Tuesday, August 14, 2012

Director Spotlight #9.2: David Cronenberg's Crimes of the Future

Every month, Director Spotlight takes a look at an auteur, shines some light on a few items in the director’s body of work, points out what makes them an artist, and shows why some of their films work and some don’t. August’s director is body horror auteur David Cronenberg.

Grade: 35 (C-)

Alright, this is going to be an abbreviated entry, because 1970’s Crimes of the Future fits right alongside Cronenberg’s debut film Stereo in the “fascinating in theory, dull in practice” category (I probably should have put the two together in one entry). That’s actually the label that writer Kim Newman attached to them: “interesting and boring at the same time” and “more fun to read about in synopsis than actually watch”. He isn’t wrong: like Stereo, the film has interesting ideas and shows a man with great talent behind the camera, but it fails on basic storytelling levels.

Tripod (Ronald Mlodzik, star of Stereo) is the director of the House of Skin, a dermatological clinic, whose mentor, Antoine Rouge, has disappeared. Rouge’s disappearance coincides with a cosmetic product-induced plague that has killed every adult woman on the planet. Tripod and other scientists experiment on themselves and others while trying to adjust to a world without women.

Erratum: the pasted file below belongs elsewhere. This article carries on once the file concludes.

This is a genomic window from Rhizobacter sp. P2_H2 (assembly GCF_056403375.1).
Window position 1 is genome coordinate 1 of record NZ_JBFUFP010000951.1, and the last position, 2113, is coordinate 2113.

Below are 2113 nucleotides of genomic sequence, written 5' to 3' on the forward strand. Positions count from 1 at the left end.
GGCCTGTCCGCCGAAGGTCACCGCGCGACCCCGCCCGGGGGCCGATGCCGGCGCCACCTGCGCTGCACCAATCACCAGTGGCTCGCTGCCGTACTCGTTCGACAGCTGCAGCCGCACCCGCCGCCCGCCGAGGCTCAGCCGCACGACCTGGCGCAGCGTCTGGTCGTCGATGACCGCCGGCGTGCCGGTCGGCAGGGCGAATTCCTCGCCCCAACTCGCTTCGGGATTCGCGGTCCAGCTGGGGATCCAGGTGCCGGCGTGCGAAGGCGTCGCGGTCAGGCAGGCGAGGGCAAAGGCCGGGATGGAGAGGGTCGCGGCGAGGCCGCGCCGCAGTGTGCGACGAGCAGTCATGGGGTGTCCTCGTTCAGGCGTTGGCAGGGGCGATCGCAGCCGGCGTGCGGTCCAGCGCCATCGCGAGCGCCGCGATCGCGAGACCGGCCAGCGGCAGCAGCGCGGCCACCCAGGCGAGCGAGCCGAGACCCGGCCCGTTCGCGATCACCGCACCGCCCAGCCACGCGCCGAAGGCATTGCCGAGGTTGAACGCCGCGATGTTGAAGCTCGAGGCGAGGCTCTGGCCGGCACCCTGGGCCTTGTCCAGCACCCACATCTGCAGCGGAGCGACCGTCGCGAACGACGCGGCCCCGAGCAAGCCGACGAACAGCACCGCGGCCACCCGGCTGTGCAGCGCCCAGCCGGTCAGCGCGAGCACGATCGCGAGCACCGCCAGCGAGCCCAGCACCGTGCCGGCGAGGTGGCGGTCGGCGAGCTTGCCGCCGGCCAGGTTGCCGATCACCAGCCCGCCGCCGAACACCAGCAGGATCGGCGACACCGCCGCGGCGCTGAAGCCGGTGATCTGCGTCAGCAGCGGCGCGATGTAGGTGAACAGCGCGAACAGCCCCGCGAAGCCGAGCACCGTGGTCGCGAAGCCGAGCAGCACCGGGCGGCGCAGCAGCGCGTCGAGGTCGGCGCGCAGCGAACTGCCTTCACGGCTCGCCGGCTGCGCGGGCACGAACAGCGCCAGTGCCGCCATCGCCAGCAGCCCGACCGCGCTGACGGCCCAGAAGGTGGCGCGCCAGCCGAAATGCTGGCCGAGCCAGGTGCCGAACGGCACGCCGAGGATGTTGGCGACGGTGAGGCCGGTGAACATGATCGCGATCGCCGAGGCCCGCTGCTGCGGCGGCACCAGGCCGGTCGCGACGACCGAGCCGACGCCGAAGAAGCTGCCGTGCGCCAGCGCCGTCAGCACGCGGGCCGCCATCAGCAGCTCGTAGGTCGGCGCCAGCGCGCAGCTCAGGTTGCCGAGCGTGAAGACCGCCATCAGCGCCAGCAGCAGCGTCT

Crimes of the Future displays most of the strengths of Stereo- a hypnotic clinical detachment in style, fascinating ideas about sexuality and psychology, and the sense that a real artist is at work. It also shares Stereo’s impenetrable, jargon-filled narration, incompetent storytelling, and glacial pacing. The film’s only greater strength is an increase in ambition- this is Cronenberg’s first apparent interest in disease and its effect on the body, something which he would explore to much greater effect in his subsequent film Shivers.

Bigger problems: Cronenberg plays with sound for the first time, but it’s mostly distracting as none of the sounds go with much of what’s happening on screen. Stereo was also stronger in concept: sure, the narration bit didn’t work, but it at least all felt connected and purposeful. Crimes of the Future’s narration isn’t even particularly interesting in theory, and nothing seems even vaguely connected to what’s going on onscreen. It doesn’t help that where Stereo’s narration was detached to a purpose, Mlodzik’s narration here is downright comatose.  All in all, it leads to a shapeless, tedious film that’s worth watching for Cronenberg fanatics and completists only. It’s an awfully good thing that Cronenberg learned how to tell a story in the five years between Crimes of the Future and Shivers. Otherwise I’d be all but ready to abandon this project.

But don't take my word for it. You can watch Crimes of the Future for free on Google Video.

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